Monday, 27 August 2007

"SB 1862: A Slippery Slope" Part 1

Senate Bill 1862 seeks to provide a fixed term for the CSAFP and major service commanders of the AFP. Originally introduced as Senate Bill 1284, after committee hearings it was substituted with SB 1862 which is a result of a merger of SB 1284 and SB 67 of Sen Loi Estrada which intended that no officer be appointed as CSAFP when he has less than a year in the active service. It also includes the qualification that the CSAFP and the major service commanders "can only be removed for cause."

The objectives of the bill, according to its principal sponsor Sen. Biazon, are as follows:

  1. To prevent the trivialization of the position of the Chief of Staff thereby preserving its integrity; and
  2. To provide stability to the leadership of the Armed Forces of the Philippines by fixing the duration of the term of corps leadership so as to ensure continuity and consistency in the formulation and implementation of policies and programs.
I am afraid the legislation might have unintended consequences. This is a piece of legislation too preoccupied with the present, it disregards the future.

In intending to depoliticize processes concerning the armed forces, it might undermine the principle of civilian control of the military. In attempting to make the armed forces apolitical, we are courting them to throw their hat into the political ring. In attempting to insulate the armed forces from politics, it might lead to an armed forces who has a separate definition of "national interest" from the civilian authorities.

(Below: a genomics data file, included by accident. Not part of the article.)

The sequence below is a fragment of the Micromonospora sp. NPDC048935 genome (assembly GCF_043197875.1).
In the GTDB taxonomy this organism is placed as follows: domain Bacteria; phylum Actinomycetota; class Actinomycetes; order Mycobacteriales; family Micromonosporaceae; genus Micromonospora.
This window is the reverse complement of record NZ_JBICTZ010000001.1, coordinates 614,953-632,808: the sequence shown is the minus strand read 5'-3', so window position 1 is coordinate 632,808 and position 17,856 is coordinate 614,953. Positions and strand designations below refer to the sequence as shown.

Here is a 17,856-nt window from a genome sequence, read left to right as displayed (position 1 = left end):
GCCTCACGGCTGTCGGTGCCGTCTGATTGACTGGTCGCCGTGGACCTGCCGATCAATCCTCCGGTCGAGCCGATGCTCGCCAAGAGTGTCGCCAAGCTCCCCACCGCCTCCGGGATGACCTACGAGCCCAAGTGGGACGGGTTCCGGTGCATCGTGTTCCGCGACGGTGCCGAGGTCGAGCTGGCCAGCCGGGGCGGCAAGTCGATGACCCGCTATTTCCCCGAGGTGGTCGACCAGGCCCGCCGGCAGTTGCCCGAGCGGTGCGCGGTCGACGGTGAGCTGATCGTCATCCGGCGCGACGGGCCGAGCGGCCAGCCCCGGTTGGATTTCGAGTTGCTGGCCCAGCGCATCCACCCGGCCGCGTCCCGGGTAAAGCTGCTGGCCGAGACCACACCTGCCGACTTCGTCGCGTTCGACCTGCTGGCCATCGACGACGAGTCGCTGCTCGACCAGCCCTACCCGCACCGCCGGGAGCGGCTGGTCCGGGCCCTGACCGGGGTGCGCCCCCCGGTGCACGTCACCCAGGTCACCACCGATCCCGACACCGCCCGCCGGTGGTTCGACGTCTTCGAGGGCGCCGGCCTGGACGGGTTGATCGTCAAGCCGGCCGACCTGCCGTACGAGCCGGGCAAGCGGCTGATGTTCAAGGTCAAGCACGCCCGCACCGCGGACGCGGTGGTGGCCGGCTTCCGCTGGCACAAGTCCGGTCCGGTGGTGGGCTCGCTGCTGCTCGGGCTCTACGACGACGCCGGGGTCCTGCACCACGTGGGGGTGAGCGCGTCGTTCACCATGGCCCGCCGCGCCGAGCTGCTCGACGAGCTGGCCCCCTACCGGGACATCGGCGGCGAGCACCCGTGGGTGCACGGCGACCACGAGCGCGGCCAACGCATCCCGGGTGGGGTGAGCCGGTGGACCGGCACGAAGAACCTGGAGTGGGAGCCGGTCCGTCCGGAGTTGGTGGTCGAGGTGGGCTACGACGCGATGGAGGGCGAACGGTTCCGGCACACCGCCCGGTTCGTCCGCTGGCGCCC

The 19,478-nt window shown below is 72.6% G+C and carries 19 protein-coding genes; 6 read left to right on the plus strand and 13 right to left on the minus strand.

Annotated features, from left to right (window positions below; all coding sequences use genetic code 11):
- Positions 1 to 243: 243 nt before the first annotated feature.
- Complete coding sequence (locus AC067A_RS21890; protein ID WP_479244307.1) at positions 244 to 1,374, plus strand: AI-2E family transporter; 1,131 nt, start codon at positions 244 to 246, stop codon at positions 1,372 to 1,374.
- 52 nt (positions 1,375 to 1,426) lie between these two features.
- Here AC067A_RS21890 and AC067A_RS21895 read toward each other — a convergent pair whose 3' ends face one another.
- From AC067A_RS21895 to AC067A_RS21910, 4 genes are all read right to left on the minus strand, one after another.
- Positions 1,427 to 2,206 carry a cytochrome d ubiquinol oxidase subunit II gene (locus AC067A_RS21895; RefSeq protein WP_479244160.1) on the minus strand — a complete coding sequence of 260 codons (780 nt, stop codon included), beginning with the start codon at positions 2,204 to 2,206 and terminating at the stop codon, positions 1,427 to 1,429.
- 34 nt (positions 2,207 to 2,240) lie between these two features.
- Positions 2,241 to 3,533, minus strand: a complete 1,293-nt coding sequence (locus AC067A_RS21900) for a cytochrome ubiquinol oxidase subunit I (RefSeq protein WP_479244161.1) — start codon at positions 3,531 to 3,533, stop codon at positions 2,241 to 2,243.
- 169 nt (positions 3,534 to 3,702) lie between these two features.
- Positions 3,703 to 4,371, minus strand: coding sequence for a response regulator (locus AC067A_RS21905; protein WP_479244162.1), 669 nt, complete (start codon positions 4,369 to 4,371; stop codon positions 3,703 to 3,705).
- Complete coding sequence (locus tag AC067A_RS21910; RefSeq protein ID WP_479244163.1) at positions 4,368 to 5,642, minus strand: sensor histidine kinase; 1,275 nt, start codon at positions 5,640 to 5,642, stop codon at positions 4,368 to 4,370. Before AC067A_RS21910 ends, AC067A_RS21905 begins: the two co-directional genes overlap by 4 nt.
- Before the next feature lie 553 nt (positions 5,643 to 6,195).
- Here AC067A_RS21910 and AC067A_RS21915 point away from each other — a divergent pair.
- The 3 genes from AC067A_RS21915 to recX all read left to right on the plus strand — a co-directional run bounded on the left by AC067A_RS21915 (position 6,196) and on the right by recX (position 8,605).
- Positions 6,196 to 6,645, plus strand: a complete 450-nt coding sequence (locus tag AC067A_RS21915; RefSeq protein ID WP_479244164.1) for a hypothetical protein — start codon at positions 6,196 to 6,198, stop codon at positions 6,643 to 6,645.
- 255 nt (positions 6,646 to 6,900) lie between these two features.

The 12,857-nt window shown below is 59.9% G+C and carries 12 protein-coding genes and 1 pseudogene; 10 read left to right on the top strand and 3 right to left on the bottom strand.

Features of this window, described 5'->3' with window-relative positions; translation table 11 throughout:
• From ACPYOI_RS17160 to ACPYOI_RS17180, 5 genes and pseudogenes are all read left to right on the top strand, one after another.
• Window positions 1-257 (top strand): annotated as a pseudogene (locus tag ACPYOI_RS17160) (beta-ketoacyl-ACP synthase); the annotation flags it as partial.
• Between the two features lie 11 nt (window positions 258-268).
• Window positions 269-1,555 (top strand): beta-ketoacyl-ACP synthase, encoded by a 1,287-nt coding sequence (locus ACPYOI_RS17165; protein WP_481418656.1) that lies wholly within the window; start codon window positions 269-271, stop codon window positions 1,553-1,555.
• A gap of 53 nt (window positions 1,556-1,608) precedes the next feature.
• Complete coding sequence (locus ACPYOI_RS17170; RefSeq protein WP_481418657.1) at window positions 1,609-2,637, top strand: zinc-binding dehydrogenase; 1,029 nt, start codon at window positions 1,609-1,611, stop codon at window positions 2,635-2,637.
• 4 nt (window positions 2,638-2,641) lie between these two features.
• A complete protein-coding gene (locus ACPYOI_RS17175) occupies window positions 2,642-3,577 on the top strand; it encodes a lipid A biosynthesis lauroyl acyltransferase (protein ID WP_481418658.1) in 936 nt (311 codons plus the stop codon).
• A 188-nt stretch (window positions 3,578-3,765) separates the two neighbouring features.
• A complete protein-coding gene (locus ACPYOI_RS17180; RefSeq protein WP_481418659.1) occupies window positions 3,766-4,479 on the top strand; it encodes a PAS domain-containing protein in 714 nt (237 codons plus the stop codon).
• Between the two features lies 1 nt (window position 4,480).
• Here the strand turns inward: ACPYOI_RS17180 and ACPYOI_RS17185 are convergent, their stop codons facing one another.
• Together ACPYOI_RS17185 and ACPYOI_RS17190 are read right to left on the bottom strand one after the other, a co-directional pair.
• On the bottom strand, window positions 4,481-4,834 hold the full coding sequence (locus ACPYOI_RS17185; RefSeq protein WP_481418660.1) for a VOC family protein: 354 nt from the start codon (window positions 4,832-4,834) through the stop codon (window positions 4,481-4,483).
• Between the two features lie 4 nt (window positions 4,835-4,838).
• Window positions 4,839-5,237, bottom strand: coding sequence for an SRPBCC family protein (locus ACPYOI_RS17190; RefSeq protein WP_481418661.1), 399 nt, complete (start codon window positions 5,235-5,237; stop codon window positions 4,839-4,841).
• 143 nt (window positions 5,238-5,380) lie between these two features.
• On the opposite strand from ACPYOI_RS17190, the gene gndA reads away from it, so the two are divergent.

In the book "The Man on Horseback", Samuel Finer avers that:
"The moment the military draws this distinction between national interest and the government in power, they begin to invent their own private notion of national interest, and from this it is only a skip to the constrained substitution of this view for that of the civilian government; and this is precisely what we have defined as the very meaning of 'military intervention'."
My position that making the CSAFP a statutory position with a fixed term clashes with the principle of civilian control of the military rests on the fact that the CSAFP remains in the chain of command of the AFP. Reference has been made in the Senate deliberation proceedings to the Nichols-Goldwater Act of 1986 which reorganized the US armed forces following the slew of debacles it encountered, primarily concerning inter-service rivalry and service inter-operability. The said law prescribes a term of office for the Joint Chiefs of Staff and limits the US President's choice for the position to the major service commanders (chiefs of staff), vice chairmen of the Joint Chief of Staff and the unified commands (Centcom, CPAC, etc).

There is, however, one very glaring difference. The Joint Chief of Staff has no operational command of the troops. He is not part of the chain of command. Without authorization from the President or the Secretary of Defense, he cannot command the troops on the ground on his own authority. He is, however, not powerless. He is the most influential military man on the President's round table. And this is why many consider that the Nichols-Goldwater Act makes the Joint Chief of Staff too powerful. If he can monopolize the President's ear, he is the kingmaker!

Contrast that situation here. The CSAFP and the service commanders retain their position in the chain of command. There is a unified commander in the field but I do not know of any operational guideline that straightens out the matter of accountability and conflicting orders.